Tag: Historical Perspective Series

More Phactoids: Buried forest, teaching awards, Spielmann on ‘Noon Ball’

The countdown to our 50th anniversary continues. New since our last edition of the Log:
• About 12,000 years ago, the UWGB campus was a cool-weather boreal forest, advancing north as the glaciers retreated. Then, the glaciers came back, burying that forest a few dozen feet below the paths, trees, lawns and roads that occupy the surface landscape today. What excavators found in 1991
• It seemed like the sun always shined on outdoor commencement at UWGB (at a minimum, there was hardly a rainout for 25 years) until that streak stopped. Permanently.
• The University turns 50 this year, and Prof. Harvey Kaye’s Historical Perspectives Lecture Series turns 30 with a visit by a conservative heavyweight.
• With about 2 percent of the state’s professoriate, UW-Green Bay has excelled at winning state-teacher of the year honors, taking about 12 percent of the available statewide awards.
• The musical scene of the old BlueWhale Coffeehouse is fondly remembered by a generation of alumni.
• The old Phoenix Sports Center saw its share of pickup basketball games involving current students, alumni, faculty and staff. No less an expert than the unofficial commissioner of ‘Noon Ball,’ the retired Dan Spielmann, shares memories of favorite players.

30th anniversary of the Historical Perspectives Lecture Series

Prof. Harvey J. Kaye of the Center for History and Social Change advises campus and community to mark their calendars for two big events this fall marking both 50 years of UW-Green Bay and 30 years of the Historical Perspectives Lecture Series:

• Oct. 6, 7 p.m., Christie Theatre
 – Richard Brookhiser, senior editor of the National Review, a prominent conservative and author of biographies of Washington, Hamilton and others, will speak on “Lincoln and the Founders”

• Nov. 3, 2 p.m., Christie Theatre
 – Margaret Somers, professor of sociology and history, University of Michigan, on 20th century political economist and “economic democracy” advocate Karl Polanyi

Monday’s Historical Perspective: ‘The New Jim Crow’


Rachel Watson, a faculty member with the African-American Studies program at the University of Illinois, Chicago, is the featured guest lecturer Monday (April 20) as part of UW-Green Bay’s Historical Perspectives Lecture Series. Watson will speak at 12:45 p.m. in the Union’s Christie Theatre. Her topic is “The New Jim Crow? Figuring the Past in Contemporary Injustice.” All lectures in the series are free and open to the public.

Free talk by national columnist Nichols is set for Tuesday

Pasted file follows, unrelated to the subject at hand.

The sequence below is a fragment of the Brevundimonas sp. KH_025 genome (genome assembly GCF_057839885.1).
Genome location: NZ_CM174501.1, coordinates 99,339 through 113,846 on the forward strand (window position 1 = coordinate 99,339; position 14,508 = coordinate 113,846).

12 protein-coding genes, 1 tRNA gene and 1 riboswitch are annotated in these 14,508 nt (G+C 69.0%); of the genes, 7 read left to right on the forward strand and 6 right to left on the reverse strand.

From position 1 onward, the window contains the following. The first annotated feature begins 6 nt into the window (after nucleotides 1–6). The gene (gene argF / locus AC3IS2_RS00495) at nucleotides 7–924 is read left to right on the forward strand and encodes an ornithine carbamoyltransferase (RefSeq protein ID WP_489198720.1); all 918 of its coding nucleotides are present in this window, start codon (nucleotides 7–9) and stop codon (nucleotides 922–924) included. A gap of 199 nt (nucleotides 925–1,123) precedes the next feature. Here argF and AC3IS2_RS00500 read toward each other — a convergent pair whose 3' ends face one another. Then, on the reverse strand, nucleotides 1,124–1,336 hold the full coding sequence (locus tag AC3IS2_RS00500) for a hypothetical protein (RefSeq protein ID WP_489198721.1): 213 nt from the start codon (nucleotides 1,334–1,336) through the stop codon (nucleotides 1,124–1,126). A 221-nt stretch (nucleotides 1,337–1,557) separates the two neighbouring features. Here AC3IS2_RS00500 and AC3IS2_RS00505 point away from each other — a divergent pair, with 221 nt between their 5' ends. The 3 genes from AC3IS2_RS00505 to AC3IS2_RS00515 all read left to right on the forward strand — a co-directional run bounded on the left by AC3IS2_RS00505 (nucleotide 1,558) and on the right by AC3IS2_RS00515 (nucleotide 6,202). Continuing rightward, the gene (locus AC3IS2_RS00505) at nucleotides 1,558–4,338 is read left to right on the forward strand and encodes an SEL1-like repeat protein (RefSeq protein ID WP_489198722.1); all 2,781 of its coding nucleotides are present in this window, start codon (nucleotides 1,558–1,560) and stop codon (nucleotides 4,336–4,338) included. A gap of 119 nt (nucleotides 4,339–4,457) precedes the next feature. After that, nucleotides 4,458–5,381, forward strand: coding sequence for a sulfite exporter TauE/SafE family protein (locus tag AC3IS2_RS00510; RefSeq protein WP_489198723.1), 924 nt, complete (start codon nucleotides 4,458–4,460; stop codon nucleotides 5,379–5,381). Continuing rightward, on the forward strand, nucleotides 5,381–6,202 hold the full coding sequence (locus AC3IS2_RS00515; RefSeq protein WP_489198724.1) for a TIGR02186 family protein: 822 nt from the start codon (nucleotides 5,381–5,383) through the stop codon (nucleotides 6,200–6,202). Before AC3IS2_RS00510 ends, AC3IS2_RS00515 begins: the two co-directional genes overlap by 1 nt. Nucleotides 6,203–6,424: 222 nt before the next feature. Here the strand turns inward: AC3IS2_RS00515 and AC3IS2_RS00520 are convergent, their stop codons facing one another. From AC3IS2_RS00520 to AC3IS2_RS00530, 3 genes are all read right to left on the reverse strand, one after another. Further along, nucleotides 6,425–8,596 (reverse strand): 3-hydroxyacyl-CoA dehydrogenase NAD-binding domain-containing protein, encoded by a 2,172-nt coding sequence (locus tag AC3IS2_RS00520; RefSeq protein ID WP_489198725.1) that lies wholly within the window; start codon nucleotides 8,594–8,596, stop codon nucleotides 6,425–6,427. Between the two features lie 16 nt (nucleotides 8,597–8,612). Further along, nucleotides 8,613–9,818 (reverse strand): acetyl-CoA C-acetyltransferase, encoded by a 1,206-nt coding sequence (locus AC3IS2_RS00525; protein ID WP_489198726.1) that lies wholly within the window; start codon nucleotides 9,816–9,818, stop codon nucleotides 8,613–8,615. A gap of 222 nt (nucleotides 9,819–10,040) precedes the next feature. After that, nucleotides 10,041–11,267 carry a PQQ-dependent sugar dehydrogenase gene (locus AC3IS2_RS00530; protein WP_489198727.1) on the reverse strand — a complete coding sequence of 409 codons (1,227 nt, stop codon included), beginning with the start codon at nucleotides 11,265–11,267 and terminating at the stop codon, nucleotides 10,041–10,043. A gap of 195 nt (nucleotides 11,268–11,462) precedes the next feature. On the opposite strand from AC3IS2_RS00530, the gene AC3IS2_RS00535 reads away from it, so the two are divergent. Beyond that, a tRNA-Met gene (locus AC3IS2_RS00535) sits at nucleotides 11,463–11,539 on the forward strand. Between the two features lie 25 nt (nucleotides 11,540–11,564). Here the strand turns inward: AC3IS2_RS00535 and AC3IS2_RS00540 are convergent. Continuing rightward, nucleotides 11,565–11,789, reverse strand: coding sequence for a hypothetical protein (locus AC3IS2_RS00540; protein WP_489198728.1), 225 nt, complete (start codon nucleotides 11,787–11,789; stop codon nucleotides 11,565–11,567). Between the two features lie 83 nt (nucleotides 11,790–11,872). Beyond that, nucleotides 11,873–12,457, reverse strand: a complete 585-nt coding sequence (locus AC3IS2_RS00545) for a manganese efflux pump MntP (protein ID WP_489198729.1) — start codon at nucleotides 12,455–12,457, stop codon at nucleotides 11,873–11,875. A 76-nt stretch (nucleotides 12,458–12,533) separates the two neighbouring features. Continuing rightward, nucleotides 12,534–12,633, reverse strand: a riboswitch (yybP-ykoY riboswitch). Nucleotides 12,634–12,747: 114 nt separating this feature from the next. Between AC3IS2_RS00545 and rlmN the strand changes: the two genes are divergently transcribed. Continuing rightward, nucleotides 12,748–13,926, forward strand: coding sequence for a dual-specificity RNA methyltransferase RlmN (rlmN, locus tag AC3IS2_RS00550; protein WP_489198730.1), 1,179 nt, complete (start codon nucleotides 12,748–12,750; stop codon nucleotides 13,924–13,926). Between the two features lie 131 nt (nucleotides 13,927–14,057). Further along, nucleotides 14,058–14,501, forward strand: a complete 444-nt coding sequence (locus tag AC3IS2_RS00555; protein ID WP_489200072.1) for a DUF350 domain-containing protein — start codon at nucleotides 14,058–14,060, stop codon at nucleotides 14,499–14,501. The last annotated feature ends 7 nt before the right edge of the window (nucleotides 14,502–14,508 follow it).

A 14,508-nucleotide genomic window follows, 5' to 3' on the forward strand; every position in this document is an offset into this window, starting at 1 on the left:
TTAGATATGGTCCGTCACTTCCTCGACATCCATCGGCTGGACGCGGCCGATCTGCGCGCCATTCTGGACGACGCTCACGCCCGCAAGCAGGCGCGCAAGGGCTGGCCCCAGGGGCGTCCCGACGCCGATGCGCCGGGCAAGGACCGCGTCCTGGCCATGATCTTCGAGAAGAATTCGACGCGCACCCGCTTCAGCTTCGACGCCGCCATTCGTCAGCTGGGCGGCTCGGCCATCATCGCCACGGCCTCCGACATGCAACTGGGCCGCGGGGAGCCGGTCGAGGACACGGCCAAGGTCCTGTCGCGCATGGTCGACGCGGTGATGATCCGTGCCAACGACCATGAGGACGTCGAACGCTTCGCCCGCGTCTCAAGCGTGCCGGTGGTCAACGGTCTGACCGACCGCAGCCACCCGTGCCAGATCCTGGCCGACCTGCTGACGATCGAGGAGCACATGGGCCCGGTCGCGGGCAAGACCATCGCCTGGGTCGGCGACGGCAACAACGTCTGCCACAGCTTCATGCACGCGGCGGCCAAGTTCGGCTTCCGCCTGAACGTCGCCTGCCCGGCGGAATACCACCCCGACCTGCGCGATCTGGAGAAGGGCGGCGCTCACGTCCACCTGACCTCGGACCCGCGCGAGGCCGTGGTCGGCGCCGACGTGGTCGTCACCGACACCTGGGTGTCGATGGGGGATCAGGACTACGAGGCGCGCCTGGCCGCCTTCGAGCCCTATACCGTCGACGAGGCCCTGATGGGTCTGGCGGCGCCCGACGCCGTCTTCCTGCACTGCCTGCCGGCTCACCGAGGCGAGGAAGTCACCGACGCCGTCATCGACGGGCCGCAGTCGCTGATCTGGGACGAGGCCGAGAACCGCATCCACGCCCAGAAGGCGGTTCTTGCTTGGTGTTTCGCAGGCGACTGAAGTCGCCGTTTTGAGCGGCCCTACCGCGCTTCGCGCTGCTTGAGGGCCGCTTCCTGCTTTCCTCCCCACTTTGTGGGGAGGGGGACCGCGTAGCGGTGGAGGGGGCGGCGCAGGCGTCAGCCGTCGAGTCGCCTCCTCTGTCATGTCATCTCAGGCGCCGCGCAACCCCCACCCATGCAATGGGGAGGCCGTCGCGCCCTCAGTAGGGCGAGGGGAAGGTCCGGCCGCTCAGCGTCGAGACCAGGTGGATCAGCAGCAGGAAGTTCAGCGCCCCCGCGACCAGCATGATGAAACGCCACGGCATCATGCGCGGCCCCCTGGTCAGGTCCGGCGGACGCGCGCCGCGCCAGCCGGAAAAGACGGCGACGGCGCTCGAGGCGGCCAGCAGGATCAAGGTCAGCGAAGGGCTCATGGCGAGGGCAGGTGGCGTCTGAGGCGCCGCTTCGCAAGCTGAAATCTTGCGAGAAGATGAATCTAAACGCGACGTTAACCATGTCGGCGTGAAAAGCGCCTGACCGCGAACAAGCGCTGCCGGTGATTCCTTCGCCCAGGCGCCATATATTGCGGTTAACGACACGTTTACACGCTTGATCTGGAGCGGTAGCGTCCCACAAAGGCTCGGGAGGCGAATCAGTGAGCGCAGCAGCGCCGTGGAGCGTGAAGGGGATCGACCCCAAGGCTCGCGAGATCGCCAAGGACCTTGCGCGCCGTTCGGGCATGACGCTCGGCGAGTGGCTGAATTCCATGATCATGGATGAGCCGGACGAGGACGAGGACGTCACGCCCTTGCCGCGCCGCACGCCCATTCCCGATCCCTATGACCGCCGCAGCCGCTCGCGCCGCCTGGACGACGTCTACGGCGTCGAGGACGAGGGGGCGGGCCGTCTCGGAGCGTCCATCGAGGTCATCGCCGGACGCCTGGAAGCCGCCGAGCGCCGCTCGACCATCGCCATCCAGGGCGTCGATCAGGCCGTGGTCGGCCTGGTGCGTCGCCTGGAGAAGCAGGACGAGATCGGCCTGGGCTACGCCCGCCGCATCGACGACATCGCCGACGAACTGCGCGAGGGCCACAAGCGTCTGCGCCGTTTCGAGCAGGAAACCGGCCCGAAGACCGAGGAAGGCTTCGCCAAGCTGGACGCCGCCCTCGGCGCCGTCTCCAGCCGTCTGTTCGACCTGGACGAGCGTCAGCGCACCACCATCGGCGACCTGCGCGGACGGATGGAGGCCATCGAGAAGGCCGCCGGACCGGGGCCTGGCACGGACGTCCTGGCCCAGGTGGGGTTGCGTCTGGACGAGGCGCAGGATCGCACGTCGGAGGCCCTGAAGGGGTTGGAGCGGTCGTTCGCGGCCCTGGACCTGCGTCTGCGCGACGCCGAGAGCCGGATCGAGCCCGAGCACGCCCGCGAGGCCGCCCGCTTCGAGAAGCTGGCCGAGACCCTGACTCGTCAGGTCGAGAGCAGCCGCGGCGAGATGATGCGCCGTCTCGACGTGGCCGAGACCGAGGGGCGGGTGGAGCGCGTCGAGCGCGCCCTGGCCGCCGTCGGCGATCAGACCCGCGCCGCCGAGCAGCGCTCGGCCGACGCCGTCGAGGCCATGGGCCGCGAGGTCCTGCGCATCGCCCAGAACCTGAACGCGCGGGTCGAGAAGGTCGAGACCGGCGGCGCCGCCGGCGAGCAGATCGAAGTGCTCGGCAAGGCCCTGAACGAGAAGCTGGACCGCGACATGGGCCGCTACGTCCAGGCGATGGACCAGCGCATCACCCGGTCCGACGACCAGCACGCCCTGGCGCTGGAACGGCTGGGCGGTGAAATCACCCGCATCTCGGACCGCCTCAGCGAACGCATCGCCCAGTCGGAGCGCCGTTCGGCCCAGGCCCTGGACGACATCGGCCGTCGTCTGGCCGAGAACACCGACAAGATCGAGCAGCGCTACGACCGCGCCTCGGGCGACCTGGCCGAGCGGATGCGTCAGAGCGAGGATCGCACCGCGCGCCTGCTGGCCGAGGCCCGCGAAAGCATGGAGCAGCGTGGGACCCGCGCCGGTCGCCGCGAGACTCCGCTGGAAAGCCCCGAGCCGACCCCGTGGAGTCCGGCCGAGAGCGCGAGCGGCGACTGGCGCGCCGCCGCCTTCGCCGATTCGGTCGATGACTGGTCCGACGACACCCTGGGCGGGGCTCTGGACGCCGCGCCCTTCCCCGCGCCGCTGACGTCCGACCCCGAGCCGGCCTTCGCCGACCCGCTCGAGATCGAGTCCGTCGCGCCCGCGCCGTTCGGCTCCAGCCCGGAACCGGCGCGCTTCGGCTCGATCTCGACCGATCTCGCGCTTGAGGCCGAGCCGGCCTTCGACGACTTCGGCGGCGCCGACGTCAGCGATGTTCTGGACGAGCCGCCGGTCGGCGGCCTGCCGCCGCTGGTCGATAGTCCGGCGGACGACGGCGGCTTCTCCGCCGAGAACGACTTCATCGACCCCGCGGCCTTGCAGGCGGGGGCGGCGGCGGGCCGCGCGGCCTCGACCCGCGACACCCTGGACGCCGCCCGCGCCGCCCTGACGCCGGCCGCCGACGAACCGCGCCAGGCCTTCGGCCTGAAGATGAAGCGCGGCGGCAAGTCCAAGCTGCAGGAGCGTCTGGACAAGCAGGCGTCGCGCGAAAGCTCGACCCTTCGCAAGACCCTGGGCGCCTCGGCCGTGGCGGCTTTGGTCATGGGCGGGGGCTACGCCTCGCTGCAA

Just a reminder: Nationally known political writer and journalist John Nichols will address the topic “Socialism in America” as the next installment in UW-Green Bay’s long-running Historical Perspectives Lecture Series. Nichols’ talk, free and open to the public, takes place at 2 p.m. Tuesday, March 24 in the Christie Theatre. Nichols has worked as associate editor of The Capital Times newspaper in Madison since 1993 and is a contributing writer for The Progressive and The Nation magazines. Nichols argues that while the words “socialist” and “socialism” have become widely used as smear terms in American politics, the actual application of socialist principles is rather widely accepted. Read more.
 

Socialism gets a bad rap, guest speaker Nichols will argue


Nationally known political writer John Nichols will address the topic “Socialism in America” in the next installment of UW-Green Bay’s long-running Historical Perspectives Lecture Series. Nichols’ talk, free and open to the public, takes place at 2 p.m. Tuesday, March 24, in the Christie Theatre of the University Union. Nichols has worked as associate editor of The Capital Times in Madison since 1993 and is a contributing writer for The Progressive and The Nation magazines. In his UW-Green Bay talk, it is expected Nichols will discuss themes presented in his 2011 book The ‘S’ Word: A Short History of An American Tradition… Socialism. In it, he argues that while the words “socialist” and “socialism” have become widely used as smear terms in American politics, the actual application of socialist principles can be found in successful programs including Social Security and the “sewer socialism” that stressed public works projects and the common good in U.S. cities including Milwaukee. For details.